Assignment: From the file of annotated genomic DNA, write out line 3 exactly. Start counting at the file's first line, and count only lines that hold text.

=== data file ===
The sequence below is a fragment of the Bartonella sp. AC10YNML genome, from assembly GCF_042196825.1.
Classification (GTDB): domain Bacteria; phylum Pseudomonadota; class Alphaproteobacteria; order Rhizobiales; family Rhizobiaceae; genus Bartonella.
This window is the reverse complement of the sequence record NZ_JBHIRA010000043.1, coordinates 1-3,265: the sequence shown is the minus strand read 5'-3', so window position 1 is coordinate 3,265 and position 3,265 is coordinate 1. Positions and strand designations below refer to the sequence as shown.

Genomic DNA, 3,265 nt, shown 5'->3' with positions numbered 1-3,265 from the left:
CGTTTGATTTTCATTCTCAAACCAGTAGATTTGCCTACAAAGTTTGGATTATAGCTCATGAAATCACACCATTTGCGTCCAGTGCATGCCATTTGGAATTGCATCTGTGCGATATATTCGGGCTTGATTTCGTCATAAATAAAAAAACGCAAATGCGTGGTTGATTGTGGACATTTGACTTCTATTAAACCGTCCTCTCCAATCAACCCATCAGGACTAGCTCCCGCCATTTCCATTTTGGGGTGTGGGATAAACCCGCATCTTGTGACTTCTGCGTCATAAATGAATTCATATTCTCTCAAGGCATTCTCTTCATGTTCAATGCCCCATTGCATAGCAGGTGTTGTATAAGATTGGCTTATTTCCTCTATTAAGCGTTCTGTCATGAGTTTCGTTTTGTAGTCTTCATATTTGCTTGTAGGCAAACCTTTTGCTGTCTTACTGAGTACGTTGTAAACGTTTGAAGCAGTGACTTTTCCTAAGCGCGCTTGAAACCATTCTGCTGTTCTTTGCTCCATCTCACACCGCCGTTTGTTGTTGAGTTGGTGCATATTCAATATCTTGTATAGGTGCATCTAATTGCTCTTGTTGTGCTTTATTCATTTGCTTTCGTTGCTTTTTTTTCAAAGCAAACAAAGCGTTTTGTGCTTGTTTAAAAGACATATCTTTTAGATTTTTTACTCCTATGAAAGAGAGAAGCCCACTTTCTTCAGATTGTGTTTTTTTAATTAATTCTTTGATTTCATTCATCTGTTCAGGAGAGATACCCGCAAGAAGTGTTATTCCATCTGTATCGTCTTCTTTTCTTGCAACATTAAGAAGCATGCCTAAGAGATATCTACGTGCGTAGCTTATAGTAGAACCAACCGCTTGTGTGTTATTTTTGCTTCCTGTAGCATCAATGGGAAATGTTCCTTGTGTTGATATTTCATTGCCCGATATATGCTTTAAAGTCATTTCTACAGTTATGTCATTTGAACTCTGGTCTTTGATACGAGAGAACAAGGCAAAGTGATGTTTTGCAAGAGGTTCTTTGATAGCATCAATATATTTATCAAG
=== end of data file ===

This window is the reverse complement of the sequence record NZ_JBHIRA010000043.1, coordinates 1-3,265: the sequence shown is the minus strand read 5'-3', so window position 1 is coordinate 3,265 and position 3,265 is coordinate 1. Positions and strand designations below refer to the sequence as shown.